yet this type of apparently cruel behavior exists throughout the animal kingdom like death itself it is integral to the enormously complex and efficient system that has worked for a long as long as there’s been life it is good for the both of them both the hyena who are operating in their self-interest and the interest of the greater system including those of the wildebeest because killing and eating the wildebeest Foster’s evolution the natural process of improvement in fact if you changed anything about the way that dynamic works the overall outcome would be worse and here’s the kicker here’s how the world looks from the top of the food chain if you see yourself as a hyena and the rest of us at wildebeest you agree with Ray when he says like the hyena attacking the wildebeest successful people might not even know if or how their pursuit of self-interest helps society but it typically does not this round ray not this round we allegedly have civilization which is taken a long time to overcome the primal instincts of the jungle but this time the hyenas have left a wasteland the single-minded pursuit of wealth for its own sake with no regard for the fate of others has thrown millions out of work and homes stolen their hope and dignity and once again as in the first Gilded era torn America apart and the end is not in sight the rider Larry Bernard said it the other day he wrote the wag the dog as you know the class war launched by America’s wealthiest is getting more savage here’s Timothy Noah writing in the online journal slate about America being the United States of inequality using information compiled by the CIA no Marxist organization by the way he says that income distribution in the US has become more unequal than in Guyana Nicaragua and Venezuela and roughly on par with Uruguay Argentina and Ecuador and yet another study predicts that if present trends continue by 2040 three just 32 years from now the US will have the same income inequality as Mexico as it is the richest one percent of america’s households now has a higher net worth than the bottom 24 million households we have gone from an economy where most of the nation’s income in my generation accrued to the bottom ninety percent of households this was right after the war the one in which more than half goes to the richest 1% meanwhile nearly forty four million people were living in poverty in 2009 an increase of 4 million in just one year and even as we sit here some 17 million of them are living in extreme poverty for families of four with an annual income of eleven thousand dollars or less now I know these numbers can cause the eye to glaze over but as some very wise fellow once remarked it is the mark of a truly educated person to be deeply moved by statistics and I know this is a deeply educated audience remember to the Council of the great humanitarian Albert Schweitzer to think occasionally of the suffering of which you spare yourself the site so if I despite the setting of this beautiful campus and the city here on the rim of the Pacific Ocean I have to tell you as a journalist who travels the country regularly that much of America is not a pretty sight today the economist Robert rice room I greatly respect former secretary of labor under Bill Clinton says our economic problem stemmed from this enormous concentration of income and wealth at the top the biggest since 1928 the year before the first Great Depression while the rich have been getting better and many of my friends are in that circle incomes have stagnated for almost everyone else and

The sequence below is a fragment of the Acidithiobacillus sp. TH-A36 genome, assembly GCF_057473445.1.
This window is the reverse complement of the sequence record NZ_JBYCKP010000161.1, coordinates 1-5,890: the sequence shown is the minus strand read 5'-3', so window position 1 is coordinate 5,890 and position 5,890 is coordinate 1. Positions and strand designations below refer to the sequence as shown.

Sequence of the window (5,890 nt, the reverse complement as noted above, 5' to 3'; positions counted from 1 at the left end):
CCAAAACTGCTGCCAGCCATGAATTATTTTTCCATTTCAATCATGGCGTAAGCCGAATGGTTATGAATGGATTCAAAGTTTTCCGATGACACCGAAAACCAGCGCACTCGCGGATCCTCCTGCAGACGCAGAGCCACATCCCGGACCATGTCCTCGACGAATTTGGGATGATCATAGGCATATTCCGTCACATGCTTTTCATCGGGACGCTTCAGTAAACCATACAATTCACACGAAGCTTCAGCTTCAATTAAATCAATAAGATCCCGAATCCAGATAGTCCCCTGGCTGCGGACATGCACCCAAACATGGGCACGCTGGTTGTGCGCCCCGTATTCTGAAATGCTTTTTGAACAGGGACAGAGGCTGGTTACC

even the moderate increase that has been registered in middle and slightly lower level incomes has come because there’s more than one job now in a family there are two and sometimes three jobs being held by one person or two people are three people the result is that Americans no longer have the purchasing power says right to keep the economy going at full capacity now conservatives say we have to accept this situation in the name of freedom the freedom of people to make as much money as they can or want and to keep it I understand that but the economist Marcellus Andrew answers that let me quote you you can’t be free in the United States if you can’t read write and count if you can’t get a job because you don’t have useful skills if you aren’t treated fairly by the courts and police if you are harassed beaten or killed because of your race or gender or sexual preference if free markets stick it to you by making everything cost more than it should especially things you need like healthcare housing and schools you cannot be free if you have the bad luck to be born to incompetent parents if you live in a city with lousy schools if your neighborhood is full of angry and depressed people who reach react to life’s troubles by hurting and killing each other and maybe you too there is another definition of freedom and there’s another definition here too before I retired my PBS series last May I interviewed the distinguished British epidemiologist Richard Wilkinson and Kate Pickett who had just published a book I also highly recommend to you hope you brought your tote bags today titled spirit level y greater equality makes societies stronger they found in studying countries all over the world Europe Asia Latin America that gross inequality like we’re experiencing in America today they say leads to high rates of violent crime high narcotics views hi teenage birthrates obesity and even high heart attacks furthermore when people’s experiences and this gets to the spiritual and political compact we’re supposed to have because of that preamble to the Constitution the most powerful part of that document when people’s experiences have virtually nothing in common because of the economic chasm that separates their lives their experience they experience little sympathy for one another and this produces a social class financial political and media elites with all the characteristics of sociopaths that is radically deprived of empathy Shakespeare has Lear asked glouster on the heath how do you see the world and Buster who is blind blind glouster replies I see it feelingly I see it feelingly I fear many of the people at the top today with eyes fully open never see the world feelingly they even hold in contempt as we saw with day back that green bag extending a helping hand instead they take their inspiration from the protagonists in tom wolfe’s 1987 novel bonfire of the vanities who told his investment banker insulate insulate insulate insulate and that’s what they’ve been doing the truth is and let me tell you this hurts to say the truth is our political and economic system today is deeply corrupted it’s what the historian Eric alderman calls kabuki democracy the title of his new book from a distance it resembles a democratic process but in substance it mocks the very intentions of democracy one of our wisest public philosopher Sheldon Wolin who used to teach at the University of California then at Princeton now retired at 92 taught us in his books that democracy is about the conditions that